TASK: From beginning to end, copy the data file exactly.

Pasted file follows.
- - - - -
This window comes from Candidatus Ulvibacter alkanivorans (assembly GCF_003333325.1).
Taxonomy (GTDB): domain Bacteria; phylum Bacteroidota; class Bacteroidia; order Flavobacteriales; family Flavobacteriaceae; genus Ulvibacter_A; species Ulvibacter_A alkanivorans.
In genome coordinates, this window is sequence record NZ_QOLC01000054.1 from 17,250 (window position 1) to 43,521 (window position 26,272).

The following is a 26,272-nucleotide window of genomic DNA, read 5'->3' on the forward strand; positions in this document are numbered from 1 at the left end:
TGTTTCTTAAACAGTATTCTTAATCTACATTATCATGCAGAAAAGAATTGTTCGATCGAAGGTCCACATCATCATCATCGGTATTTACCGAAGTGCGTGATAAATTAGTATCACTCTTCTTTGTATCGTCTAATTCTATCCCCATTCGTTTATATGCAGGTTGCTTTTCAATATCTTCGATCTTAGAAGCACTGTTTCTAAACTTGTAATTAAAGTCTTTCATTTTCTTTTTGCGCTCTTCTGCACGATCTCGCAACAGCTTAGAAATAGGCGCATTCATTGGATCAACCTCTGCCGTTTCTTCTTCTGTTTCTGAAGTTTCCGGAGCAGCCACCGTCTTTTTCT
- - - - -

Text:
This window comes from Candidatus Ulvibacter alkanivorans (assembly GCF_003333325.1).
Taxonomy (GTDB): domain Bacteria; phylum Bacteroidota; class Bacteroidia; order Flavobacteriales; family Flavobacteriaceae; genus Ulvibacter_A; species Ulvibacter_A alkanivorans.
In genome coordinates, this window is sequence record NZ_QOLC01000054.1 from 17,250 (window position 1) to 43,521 (window position 26,272).

The following is a 26,272-nucleotide window of genomic DNA, read 5'->3' on the forward strand; positions in this document are numbered from 1 at the left end:
TGTTTCTTAAACAGTATTCTTAATCTACATTATCATGCAGAAAAGAATTGTTCGATCGAAGGTCCACATCATCATCATCGGTATTTACCGAAGTGCGTGATAAATTAGTATCACTCTTCTTTGTATCGTCTAATTCTATCCCCATTCGTTTATATGCAGGTTGCTTTTCAATATCTTCGATCTTAGAAGCACTGTTTCTAAACTTGTAATTAAAGTCTTTCATTTTCTTTTTGCGCTCTTCTGCACGATCTCGCAACAGCTTAGAAATAGGCGCATTCATTGGATCAACCTCTGCCGTTTCTTCTTCTGTTTCTGAAGTTTCCGGAGCAGCCACCGTCTTTTTCT